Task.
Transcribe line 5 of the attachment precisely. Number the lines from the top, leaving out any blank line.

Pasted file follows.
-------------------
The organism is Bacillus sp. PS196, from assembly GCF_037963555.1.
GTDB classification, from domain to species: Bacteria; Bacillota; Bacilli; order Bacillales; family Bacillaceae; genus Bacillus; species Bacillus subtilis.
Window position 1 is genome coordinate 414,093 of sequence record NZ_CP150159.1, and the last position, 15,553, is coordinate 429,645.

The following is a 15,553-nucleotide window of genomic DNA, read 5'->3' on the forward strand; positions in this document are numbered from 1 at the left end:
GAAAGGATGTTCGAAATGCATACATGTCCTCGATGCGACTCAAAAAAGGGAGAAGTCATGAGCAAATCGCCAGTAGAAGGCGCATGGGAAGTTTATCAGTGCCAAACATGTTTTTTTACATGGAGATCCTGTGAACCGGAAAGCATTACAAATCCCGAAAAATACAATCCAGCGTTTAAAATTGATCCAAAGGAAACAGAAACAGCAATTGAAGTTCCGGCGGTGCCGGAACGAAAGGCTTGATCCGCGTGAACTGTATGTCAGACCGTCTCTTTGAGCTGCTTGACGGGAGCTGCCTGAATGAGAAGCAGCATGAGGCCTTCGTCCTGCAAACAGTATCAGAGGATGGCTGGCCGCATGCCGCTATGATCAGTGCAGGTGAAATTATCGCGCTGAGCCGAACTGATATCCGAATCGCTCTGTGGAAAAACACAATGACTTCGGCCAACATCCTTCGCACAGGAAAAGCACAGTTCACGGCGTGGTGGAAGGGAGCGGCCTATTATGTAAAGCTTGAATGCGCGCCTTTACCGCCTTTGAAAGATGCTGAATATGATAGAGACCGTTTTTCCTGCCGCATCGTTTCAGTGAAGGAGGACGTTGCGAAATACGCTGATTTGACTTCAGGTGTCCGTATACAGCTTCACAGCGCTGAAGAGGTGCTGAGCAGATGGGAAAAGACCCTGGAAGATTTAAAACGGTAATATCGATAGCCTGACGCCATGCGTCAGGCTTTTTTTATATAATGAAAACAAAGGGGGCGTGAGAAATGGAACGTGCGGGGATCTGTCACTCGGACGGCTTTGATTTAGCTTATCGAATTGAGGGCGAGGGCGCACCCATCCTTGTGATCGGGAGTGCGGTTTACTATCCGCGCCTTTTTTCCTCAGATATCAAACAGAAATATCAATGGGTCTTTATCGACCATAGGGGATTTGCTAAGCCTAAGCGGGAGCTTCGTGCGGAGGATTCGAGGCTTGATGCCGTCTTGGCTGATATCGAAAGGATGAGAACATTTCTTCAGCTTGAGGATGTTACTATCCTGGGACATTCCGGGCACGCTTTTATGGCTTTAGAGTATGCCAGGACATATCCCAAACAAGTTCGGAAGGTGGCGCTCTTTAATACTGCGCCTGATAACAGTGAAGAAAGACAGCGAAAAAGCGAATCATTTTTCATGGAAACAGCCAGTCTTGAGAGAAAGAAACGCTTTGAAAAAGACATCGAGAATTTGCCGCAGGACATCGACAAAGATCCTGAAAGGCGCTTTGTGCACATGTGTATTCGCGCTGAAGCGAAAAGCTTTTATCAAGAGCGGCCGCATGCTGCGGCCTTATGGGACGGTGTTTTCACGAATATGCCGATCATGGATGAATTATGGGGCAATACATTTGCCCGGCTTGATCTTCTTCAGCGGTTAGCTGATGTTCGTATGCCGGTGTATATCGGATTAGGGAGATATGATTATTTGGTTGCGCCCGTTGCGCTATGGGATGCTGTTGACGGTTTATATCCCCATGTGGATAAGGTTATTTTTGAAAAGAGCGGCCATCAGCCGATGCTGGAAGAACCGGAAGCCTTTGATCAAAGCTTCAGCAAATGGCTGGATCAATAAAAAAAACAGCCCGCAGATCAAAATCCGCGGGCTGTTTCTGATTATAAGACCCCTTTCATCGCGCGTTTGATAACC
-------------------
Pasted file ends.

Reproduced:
GAAAGGATGTTCGAAATGCATACATGTCCTCGATGCGACTCAAAAAAGGGAGAAGTCATGAGCAAATCGCCAGTAGAAGGCGCATGGGAAGTTTATCAGTGCCAAACATGTTTTTTTACATGGAGATCCTGTGAACCGGAAAGCATTACAAATCCCGAAAAATACAATCCAGCGTTTAAAATTGATCCAAAGGAAACAGAAACAGCAATTGAAGTTCCGGCGGTGCCGGAACGAAAGGCTTGATCCGCGTGAACTGTATGTCAGACCGTCTCTTTGAGCTGCTTGACGGGAGCTGCCTGAATGAGAAGCAGCATGAGGCCTTCGTCCTGCAAACAGTATCAGAGGATGGCTGGCCGCATGCCGCTATGATCAGTGCAGGTGAAATTATCGCGCTGAGCCGAACTGATATCCGAATCGCTCTGTGGAAAAACACAATGACTTCGGCCAACATCCTTCGCACAGGAAAAGCACAGTTCACGGCGTGGTGGAAGGGAGCGGCCTATTATGTAAAGCTTGAATGCGCGCCTTTACCGCCTTTGAAAGATGCTGAATATGATAGAGACCGTTTTTCCTGCCGCATCGTTTCAGTGAAGGAGGACGTTGCGAAATACGCTGATTTGACTTCAGGTGTCCGTATACAGCTTCACAGCGCTGAAGAGGTGCTGAGCAGATGGGAAAAGACCCTGGAAGATTTAAAACGGTAATATCGATAGCCTGACGCCATGCGTCAGGCTTTTTTTATATAATGAAAACAAAGGGGGCGTGAGAAATGGAACGTGCGGGGATCTGTCACTCGGACGGCTTTGATTTAGCTTATCGAATTGAGGGCGAGGGCGCACCCATCCTTGTGATCGGGAGTGCGGTTTACTATCCGCGCCTTTTTTCCTCAGATATCAAACAGAAATATCAATGGGTCTTTATCGACCATAGGGGATTTGCTAAGCCTAAGCGGGAGCTTCGTGCGGAGGATTCGAGGCTTGATGCCGTCTTGGCTGATATCGAAAGGATGAGAACATTTCTTCAGCTTGAGGATGTTACTATCCTGGGACATTCCGGGCACGCTTTTATGGCTTTAGAGTATGCCAGGACATATCCCAAACAAGTTCGGAAGGTGGCGCTCTTTAATACTGCGCCTGATAACAGTGAAGAAAGACAGCGAAAAAGCGAATCATTTTTCATGGAAACAGCCAGTCTTGAGAGAAAGAAACGCTTTGAAAAAGACATCGAGAATTTGCCGCAGGACATCGACAAAGATCCTGAAAGGCGCTTTGTGCACATGTGTATTCGCGCTGAAGCGAAAAGCTTTTATCAAGAGCGGCCGCATGCTGCGGCCTTATGGGACGGTGTTTTCACGAATATGCCGATCATGGATGAATTATGGGGCAATACATTTGCCCGGCTTGATCTTCTTCAGCGGTTAGCTGATGTTCGTATGCCGGTGTATATCGGATTAGGGAGATATGATTATTTGGTTGCGCCCGTTGCGCTATGGGATGCTGTTGACGGTTTATATCCCCATGTGGATAAGGTTATTTTTGAAAAGAGCGGCCATCAGCCGATGCTGGAAGAACCGGAAGCCTTTGATCAAAGCTTCAGCAAATGGCTGGATCAATAAAAAAAACAGCCCGCAGATCAAAATCCGCGGGCTGTTTCTGATTATAAGACCCCTTTCATCGCGCGTTTGATAACC